The beautiful Holly Trill was doing a clean-out and was asking on twitter if anyone was interested in a collection of vintage cigarette cards. She was happy to give them away for free to any loving and excited home, and as someone who constantly collects little pieces of paper ephemera (either as wall art inspiration, as collage material or as mail art goodies), I was all over the offer. Inside the fat envelope, all the way from the UK, was over 140 cards in collectible sleeves, and about 30 other unsorted ones. It was such a bonny pile, that I only had room to share some of my absolute favorites. A few will find a place on my inspiration walls in the studio, and the others will most likely find suitable places in future outgoing mail art parcels. Thanks again for your generosity Holly!
While visiting my family cabin recently, I scored this absolute little beauty at one of the best antique stores in Invermere. This gorgeous bird is actually made of bronze; it is a lock from Ancient China that can be used on any hasp & staple closure, which can be commonly found on big wooden chests. The key pushes through the back of the bird to release the head, which opens the lock; isn’t it just fascinating?! One day I imagine it will lock a large wooden memory chest that my parents gifted me years ago (which is full of my baby & childhood keepsakes)… Until that day comes, this antique winged creature will be happily sitting in my bookshelf aviary, on top of my Robert Bateman’s Birds book, amongst other feathered friends.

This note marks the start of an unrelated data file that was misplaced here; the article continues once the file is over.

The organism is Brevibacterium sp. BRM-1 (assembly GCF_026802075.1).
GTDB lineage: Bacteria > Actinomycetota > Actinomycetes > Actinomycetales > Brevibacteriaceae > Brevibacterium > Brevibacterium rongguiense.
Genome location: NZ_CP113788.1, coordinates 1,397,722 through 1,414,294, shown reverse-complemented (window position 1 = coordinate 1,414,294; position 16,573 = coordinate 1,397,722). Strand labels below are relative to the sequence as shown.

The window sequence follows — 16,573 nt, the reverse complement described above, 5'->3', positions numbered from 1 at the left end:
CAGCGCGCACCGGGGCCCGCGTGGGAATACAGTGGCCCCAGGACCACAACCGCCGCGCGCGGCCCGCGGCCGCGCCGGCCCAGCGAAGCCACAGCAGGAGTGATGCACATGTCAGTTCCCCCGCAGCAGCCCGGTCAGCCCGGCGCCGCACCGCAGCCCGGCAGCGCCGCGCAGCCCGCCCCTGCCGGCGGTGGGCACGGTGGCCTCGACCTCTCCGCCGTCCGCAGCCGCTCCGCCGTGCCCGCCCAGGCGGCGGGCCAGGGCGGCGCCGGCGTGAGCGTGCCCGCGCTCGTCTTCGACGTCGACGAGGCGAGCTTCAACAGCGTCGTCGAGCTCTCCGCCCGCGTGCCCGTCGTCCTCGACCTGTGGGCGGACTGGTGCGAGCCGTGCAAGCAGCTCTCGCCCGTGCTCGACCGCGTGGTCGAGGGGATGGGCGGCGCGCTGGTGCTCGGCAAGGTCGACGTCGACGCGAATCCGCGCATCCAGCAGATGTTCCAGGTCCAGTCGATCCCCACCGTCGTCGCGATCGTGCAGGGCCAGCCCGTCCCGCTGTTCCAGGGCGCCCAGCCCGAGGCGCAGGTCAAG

As promised, today’s post chronicles my new relief print in further detail! Thanks to everyone for their kind comments yesterday – it’s nice to see a lot of people as excited as I am, to be making relief prints again. As I hinted in my Justice Bicycle Residency post, I had been meticulously carving a barn owl plate for several days back in late August. She inspired me to get back to the medium, so it is her I have to thank for this lovely edition. In it’s simplest terms, creating a relief plate is just like carving your own rubber stamp. I used lino for my plate, but you can use soft rubber, wood, even erasers! This owl was inspired by my favorite altered book piece from my solo show in July, “flirting with darkness.” I just love the wide wing-span, the gorgeous plumage and the barn owl’s determined, yet calm, demeanor. Using a variety of tools, I slowly carved away at the lino to remove anything I didn’t want to print. In other words, I carve all the areas I want to stay white, and LEAVE all the areas I want black, intact. The image will also print in reverse, so if you are working with text or a directional image, mirroring is critical. Once the plate has been carved it is time to print! I set up a printing station on the edge of my drafting table, and got to work! The beauty of relief print, is that it’s probably the easiest form of printmaking to do at home, as you don’t really require a press or tons of fancy equipment/supplies. All you need is a couple pieces of glass, a rubber brayer, and a rolling pin. I used a water-soluble black block printing ink, but you can experiment with other paints & inks (again, more so than you can with other print techniques). On one glass plate, I use my brayer to roll out a thin block of ink. It is here that you must use the goldilocks theory: Not too much, not too little, just right in the middle. You should be looking for tiny beads of ink. Once your roller is coated, I take it to my plate sitting on a sheet of newprint, and slowly run it across the top surface. Returning to the ink block, and back to the plate, as many times as needed until the surface of the stamp has a good coating. Too much ink will fill small detailed grooves, while too little ink will result in a ghostly looking print with gray instead of black. The relief plate is now transfered to the other sheet of glass which has a registration plate taped underneath it. A registration plate allows me to put my carving down in the right place and line my paper up on top of it, in the EXACT same spot every time. This helps to ensure consistent printing within the edition. Once the paper is registered on top, I use my rolling pin to slowly and evenly distribute pressure over the entire print. This pressure transfers the ink to paper, and voila you have a finished print! I am so proud of this beautiful barn owl! I really think the textures and details came out well, which is something I’ve struggled with before when carving lino. The plumage looks so impressive and his intent focus is also something I admire. If you love the print just as much as me, I’ve finally listed it in my etsy shop, so she is for sale here!!! I’m so happy to have had such a positive experience with the medium after a very long hiatus. I think this boasts a promising future for relief prints in my practice!